We first reported and Apple today announced that iPad Pro will go on sale starting Wednesday with a retail launch later this week, and Apple executives are taking the 12.9-inch tablet on a media tour to hype it up. Apple CEO Tim Cook is traveling around London today, visiting Touchpress and chatting with The Independent, while CNN Money has shared its interview with Eddy Cue showing off the massive iPad. In his pitch, Cook described the iPad Pro with Apple Pencil as a potential replacement for the sketch pad, something past iPads have attempted but struggled to do. Cook went as far as to say that the Apple Pencil isn’t actually a stylus but something else entirely.
“Well, we didn’t really do a stylus, we did a Pencil. The traditional stylus is fat, it has really bad latency so you’re sketching here and it’s filling the line in somewhere behind. You can’t sketch with something like that, you need something that mimics the look and feel of the pencil itself or you’re not going to replace it. We’re not trying to replace finger touch, we’re complementing it with the Pencil.”
When asked about Apple’s strategy to introduce a more expensive iPad and not a more budget-friendly version, Cook declared that “there are no good £50 tablets” while adding that he believes the iPad Pro will attract PC users and non-Apple customers as well as existing iPad customers in need of an upgrade.
iPad Pro is sold at $799 and up in the United States; The Independent says it will go from £679 in the UK.
Cook also described the Smart Keyboard accessory as benefiting from being made by the same company as the iPad, adding that he’s traveling with just his iPad Pro and iPhone (well and Apple Watch but sorry Mac fans): “I’m travelling with the iPad Pro and other than the iPhone it’s the only product I’ve got.”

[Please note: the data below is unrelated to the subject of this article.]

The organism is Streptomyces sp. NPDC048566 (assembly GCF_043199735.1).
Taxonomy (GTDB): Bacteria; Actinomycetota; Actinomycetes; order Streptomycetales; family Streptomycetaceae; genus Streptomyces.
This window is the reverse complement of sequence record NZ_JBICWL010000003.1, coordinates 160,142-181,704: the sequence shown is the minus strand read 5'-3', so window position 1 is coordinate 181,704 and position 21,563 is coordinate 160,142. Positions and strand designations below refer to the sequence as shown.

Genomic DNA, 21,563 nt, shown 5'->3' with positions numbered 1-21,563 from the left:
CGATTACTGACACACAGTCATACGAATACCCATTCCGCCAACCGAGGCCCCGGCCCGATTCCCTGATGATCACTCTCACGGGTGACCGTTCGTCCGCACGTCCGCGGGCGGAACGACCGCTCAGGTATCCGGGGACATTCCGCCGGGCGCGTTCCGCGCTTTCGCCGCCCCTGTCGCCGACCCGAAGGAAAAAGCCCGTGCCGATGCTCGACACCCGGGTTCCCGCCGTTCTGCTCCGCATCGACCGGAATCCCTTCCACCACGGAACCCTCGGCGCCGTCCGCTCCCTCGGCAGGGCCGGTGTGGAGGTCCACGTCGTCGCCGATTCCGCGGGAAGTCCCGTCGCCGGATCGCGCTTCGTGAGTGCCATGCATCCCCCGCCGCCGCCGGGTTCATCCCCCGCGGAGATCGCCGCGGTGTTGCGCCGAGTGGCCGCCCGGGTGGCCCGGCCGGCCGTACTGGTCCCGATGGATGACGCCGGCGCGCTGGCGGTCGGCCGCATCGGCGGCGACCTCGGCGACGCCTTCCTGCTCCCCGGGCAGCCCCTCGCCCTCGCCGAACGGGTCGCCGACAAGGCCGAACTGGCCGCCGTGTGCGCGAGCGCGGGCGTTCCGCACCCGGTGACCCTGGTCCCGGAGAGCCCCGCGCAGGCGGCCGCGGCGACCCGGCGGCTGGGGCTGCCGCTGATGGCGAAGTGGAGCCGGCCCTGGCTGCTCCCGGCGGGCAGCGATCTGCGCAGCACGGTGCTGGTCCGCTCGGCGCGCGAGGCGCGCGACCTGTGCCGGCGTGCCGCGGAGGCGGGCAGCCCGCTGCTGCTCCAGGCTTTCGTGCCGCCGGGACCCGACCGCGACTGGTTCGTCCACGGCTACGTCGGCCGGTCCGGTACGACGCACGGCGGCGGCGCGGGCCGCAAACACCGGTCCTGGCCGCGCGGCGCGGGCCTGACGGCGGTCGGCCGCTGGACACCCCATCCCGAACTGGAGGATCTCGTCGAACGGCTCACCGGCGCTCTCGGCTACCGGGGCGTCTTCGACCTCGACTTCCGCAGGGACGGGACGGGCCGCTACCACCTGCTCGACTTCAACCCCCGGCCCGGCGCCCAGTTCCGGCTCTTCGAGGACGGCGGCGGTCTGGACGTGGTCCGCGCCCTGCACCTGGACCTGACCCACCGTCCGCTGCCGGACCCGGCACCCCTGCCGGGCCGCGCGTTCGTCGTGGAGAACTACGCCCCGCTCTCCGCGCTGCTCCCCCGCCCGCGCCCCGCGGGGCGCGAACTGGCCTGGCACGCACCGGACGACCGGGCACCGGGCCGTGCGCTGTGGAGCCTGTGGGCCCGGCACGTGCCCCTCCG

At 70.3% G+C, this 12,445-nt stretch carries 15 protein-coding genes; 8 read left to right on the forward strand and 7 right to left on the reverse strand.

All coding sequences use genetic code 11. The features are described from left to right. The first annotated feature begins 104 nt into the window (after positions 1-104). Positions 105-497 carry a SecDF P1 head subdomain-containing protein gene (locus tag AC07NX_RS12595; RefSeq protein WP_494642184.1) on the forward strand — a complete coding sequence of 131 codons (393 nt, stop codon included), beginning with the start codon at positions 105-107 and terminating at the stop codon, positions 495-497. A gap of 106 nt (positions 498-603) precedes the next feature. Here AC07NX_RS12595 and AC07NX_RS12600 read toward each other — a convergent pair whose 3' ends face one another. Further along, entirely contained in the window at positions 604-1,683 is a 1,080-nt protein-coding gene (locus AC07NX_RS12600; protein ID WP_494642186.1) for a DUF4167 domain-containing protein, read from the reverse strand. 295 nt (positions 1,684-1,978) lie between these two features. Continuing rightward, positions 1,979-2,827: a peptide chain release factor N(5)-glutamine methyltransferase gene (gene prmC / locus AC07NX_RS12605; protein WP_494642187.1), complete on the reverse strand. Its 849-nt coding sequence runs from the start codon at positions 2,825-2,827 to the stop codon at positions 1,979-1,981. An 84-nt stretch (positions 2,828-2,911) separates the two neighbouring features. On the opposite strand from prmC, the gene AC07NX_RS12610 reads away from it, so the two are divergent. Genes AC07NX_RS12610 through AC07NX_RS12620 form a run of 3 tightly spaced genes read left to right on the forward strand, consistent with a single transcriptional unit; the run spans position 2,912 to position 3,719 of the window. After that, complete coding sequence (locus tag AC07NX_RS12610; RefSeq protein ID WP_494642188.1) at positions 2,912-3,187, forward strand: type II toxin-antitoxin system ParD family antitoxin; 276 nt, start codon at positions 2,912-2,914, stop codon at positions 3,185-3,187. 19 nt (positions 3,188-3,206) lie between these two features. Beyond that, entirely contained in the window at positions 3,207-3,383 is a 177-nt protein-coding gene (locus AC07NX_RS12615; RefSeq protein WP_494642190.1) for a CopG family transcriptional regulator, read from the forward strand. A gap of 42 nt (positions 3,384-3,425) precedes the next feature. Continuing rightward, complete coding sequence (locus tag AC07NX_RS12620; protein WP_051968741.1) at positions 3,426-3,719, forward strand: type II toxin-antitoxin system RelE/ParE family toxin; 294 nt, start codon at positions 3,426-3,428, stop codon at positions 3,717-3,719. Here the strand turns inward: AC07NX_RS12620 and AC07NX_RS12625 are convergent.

Eddy Cue, Apple’s head of iTunes and iCloud, has also been promoting the new, larger iPad. Cue brought out an iPad Pro last week at Dropbox’s enterprise-focused event, and today CNN Money has shared new footage from their recent interview with Cue.
While the Pro name in the larger iPad suggests it’s geared toward professionals, Cue hints on something that others will likely agree on: the iPad Pro is also better for consuming content, not just creating it. Cue discusses the immersive experience of web browsing and reading emails on the larger iPad, something you can do simultaneously in full-size now. You can also see CNN’s iPad app running on the iPad Pro in the clip.
Four separate speakers and a 12.9-inch Retina display should make the iPad Pro a nice portable screen for watching movies and TV shows, assuming that’s not the only reason you buy the $800 tablet.
iPad Pro goes on sale this Wednesday online with inventory hitting Apple Stores, carrier stores, and authorized resellers later in the week in 40 countries.
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